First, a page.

Retailers Abusing Workers

Karin Klein in Los Angeles Times says that Thanksgiving shouldn’t be the only time to care about poorly paid and abused retail workers:

I’m no fan of the Thanksgiving shopping trend, but the outrage over holiday work hours seems like one of those easy hits, full of the symbolism that gets people posting on Facebook, talking boycott or calling for new work laws. Yes, the creep into this family and national tradition is a sad sign of greed, but it’s a smaller one than the really damaging effects of greed on low-wage retail workers all year long. Let’s not allow the easy outrage to distract us from the bigger picture.

How Leaders Overcome Adversity

Executive coach Ed Batista summarizes Warren Bennis and Robert Thomas’s Crucibles of Leadership:

A crucible is a vessel used in chemistry and metallurgy in which substances are transformed through the application of extreme heat and pressure. We can think of the current global crisis as a ‘crucible experience’—a chapter in our lives that will undoubtedly transform us, for better or for worse. In ‘Crucibles of Leadership’ Warren Bennis and his co-author Robert Thomas employ this metaphor as they explore the lives of leaders who went through such an experience, ‘a trial and a test, a point of deep self-reflection that forced them to question who they were and what mattered to them.’

Studying a number of leaders who overcame adversity in such circumstances allowed Bennis and Thomas to identify the four (five, really) characteristics identified above that these leaders shared.

Put Nature First

Sereno Sky writes in Lonely Traveller (2014,)

The beautiful and natural usually isn’t far away. Even if you happen to live in an ugly industrial or commercial city, it usually doesn’t take much to get out of town and show admiration to beautiful nature. Or you can plant cacti, all kinds of flowers, herbs and weeds right on your balcony. Put nature first, and your spiritual benefits will follow, and the universe will respond with gratitude.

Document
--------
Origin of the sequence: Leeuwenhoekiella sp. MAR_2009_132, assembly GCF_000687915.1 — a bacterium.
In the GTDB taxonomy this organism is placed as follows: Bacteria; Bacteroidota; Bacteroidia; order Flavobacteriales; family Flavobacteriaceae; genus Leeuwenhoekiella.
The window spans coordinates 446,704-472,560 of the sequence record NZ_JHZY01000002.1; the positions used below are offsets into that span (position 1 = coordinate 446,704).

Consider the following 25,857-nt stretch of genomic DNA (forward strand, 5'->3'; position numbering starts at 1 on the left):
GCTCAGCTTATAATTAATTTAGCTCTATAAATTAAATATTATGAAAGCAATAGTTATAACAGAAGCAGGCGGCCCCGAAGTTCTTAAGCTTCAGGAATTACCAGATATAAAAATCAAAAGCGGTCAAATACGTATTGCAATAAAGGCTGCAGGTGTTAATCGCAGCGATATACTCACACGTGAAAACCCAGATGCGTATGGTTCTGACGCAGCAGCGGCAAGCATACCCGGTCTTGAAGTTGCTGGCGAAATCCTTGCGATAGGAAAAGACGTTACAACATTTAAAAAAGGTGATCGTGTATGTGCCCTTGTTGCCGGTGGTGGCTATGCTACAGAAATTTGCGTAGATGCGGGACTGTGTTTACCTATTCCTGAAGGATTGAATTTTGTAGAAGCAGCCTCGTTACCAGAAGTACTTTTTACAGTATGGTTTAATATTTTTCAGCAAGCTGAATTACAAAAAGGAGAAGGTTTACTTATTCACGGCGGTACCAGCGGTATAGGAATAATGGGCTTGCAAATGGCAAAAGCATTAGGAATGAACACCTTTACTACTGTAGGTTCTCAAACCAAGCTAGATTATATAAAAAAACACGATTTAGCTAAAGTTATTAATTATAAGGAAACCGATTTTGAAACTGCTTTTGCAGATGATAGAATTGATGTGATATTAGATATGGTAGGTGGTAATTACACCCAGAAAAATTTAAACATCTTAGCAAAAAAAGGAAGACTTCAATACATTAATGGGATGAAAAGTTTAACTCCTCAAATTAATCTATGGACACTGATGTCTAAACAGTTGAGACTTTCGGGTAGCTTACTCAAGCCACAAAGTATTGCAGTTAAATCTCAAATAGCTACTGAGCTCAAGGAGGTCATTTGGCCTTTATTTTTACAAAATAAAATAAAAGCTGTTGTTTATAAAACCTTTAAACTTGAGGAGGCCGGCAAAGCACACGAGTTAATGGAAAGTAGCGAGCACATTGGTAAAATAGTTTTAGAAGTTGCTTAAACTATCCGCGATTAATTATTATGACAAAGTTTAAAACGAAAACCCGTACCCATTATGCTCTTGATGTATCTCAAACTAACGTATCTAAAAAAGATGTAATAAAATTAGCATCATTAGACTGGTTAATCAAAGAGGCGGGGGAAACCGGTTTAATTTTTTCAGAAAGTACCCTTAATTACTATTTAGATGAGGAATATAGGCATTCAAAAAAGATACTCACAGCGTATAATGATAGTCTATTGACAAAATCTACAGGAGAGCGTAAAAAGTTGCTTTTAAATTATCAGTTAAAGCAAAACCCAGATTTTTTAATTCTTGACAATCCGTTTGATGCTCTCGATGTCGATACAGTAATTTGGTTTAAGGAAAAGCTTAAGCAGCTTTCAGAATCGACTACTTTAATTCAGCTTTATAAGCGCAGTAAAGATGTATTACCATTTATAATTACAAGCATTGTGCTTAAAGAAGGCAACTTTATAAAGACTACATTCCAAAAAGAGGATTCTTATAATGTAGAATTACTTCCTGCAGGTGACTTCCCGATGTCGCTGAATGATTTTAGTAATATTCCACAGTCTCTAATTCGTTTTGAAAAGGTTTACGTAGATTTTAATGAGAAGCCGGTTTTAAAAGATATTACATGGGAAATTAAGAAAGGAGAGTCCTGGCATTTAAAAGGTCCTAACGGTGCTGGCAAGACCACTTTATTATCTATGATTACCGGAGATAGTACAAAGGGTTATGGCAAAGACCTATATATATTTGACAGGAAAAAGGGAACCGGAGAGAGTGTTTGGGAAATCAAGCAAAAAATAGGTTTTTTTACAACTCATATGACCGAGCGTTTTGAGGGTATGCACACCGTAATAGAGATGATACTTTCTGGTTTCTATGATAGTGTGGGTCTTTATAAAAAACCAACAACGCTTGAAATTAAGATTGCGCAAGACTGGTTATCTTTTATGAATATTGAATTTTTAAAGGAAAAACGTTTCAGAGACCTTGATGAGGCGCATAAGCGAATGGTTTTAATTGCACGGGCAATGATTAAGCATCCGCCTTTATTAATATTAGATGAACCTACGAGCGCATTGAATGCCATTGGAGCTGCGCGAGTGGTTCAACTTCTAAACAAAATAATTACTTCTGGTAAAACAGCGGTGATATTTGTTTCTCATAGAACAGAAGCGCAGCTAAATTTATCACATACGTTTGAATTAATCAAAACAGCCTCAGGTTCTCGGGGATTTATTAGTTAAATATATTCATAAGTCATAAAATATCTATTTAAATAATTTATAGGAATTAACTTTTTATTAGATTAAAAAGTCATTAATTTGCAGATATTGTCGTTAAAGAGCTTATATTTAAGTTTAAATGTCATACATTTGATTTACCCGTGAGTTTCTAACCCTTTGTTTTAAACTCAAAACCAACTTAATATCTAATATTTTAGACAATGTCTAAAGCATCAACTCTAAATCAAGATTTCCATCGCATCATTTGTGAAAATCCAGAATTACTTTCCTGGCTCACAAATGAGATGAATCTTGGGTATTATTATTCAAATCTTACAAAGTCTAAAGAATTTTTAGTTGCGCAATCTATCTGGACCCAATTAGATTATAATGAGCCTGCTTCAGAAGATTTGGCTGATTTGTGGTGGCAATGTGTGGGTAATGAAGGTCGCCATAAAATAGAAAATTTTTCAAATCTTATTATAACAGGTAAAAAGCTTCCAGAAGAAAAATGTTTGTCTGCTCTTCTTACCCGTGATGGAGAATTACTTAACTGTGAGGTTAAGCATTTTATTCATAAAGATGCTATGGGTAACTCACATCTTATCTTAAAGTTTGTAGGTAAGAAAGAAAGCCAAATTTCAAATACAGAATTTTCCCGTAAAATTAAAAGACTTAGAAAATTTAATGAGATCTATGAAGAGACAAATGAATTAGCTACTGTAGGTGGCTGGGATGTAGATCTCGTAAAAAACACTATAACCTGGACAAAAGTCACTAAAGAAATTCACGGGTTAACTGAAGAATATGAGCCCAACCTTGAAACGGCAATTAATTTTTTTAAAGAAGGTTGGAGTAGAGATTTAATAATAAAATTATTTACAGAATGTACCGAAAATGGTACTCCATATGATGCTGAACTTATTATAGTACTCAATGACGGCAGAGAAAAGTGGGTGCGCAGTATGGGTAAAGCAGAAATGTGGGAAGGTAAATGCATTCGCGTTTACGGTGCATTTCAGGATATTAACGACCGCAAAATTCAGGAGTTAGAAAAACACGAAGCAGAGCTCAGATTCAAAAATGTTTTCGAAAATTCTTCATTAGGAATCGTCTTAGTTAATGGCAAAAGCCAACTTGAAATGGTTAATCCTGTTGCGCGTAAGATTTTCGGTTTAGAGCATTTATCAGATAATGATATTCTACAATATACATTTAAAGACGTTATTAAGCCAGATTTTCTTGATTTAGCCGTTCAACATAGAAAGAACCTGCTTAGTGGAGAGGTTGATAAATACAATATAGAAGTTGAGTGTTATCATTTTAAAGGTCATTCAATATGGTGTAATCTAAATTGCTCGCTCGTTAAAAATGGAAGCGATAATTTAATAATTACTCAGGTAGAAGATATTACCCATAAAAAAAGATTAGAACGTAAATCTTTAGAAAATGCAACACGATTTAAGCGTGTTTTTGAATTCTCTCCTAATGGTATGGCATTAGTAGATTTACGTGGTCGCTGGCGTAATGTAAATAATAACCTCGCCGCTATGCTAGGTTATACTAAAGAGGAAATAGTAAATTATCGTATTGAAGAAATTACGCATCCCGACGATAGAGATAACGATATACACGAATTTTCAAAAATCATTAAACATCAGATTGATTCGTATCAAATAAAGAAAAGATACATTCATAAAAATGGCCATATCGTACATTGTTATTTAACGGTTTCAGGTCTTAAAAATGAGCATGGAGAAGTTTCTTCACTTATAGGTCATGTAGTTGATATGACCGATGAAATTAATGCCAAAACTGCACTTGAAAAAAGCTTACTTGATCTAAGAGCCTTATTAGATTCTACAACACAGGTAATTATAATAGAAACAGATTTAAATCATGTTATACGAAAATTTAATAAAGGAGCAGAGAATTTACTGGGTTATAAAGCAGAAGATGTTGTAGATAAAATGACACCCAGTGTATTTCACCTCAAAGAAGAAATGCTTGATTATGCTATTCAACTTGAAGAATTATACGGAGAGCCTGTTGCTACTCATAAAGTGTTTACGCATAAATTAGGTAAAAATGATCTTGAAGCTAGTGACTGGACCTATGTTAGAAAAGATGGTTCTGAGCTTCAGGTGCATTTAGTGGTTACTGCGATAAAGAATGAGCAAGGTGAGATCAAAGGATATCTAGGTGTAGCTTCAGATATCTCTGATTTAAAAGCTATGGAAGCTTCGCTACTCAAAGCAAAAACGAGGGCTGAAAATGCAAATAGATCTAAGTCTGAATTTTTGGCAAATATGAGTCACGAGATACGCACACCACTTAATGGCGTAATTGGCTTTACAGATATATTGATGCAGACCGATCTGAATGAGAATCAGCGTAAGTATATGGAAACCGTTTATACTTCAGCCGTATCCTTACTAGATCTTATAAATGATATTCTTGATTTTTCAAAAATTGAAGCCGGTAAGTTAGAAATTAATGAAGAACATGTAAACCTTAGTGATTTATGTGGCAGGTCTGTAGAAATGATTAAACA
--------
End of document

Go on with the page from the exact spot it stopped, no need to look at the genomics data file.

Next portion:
Music Stars and Their Un-sexy Real Names

The Futility Closet notes,

  • David Bowie—David Robert Hayward Stenton Jones
  • Eric Clapton—Eric Patrick Clapp
  • Alice Cooper—Vincent Damon Furnier
  • Dido—Florian Cloud de Bounevialle Armstrong
  • Bob Dylan—Robert Alan Zimmerman
  • Jewel—Jewel Kilcher
  • Mama Cass—Ellen Naomi Cohen
  • Marilyn Manson—Brian Warner
  • Meat Loaf—Marvin Lee Aday
  • George Michael—Yorgos Panayiotou
  • Nelly—Carnell Haynes, Jr.
  • Lou Reed—Louis Firbank
  • Busta Rhymes—Trevor Tahiem Smith
  • Cliff Richard—Harry Webb
  • Sade—Helen Folasade Adu
  • Seal—Henry Olusegun Olumide Samuel
  • Gene Simmons—Chaim Witz
  • Cat Stevens—Steve Georgiou
  • Sly Stone—Sylvester Stewart
  • Ice T—Tracy Marrow
  • Randy Travis—Randy Bruce Traywick
  • Shania Twain—Eileen Regina Edwards
  • Frankie Valli—Frank Castelluccio
  • Eddie Vedder—Edward Louis Severson

Pragmatic Buddhism

Patricia Anderson writes in Spring 1999 issue of Tricycle, the Buddhist Magazine:

I became enamored of Buddhism when I realized its basic tenet began by saying, essentially, “Life sucks and then you die, so what’s that all about? This was the religion for me. This was a framework I could use to examine my actual experience. Far from the promise of pie-in-a-big-sky afterlife, this was about dealing with the fear that comes when you realize nothing is going to save your ass.”

Marvelous Healing in Wonder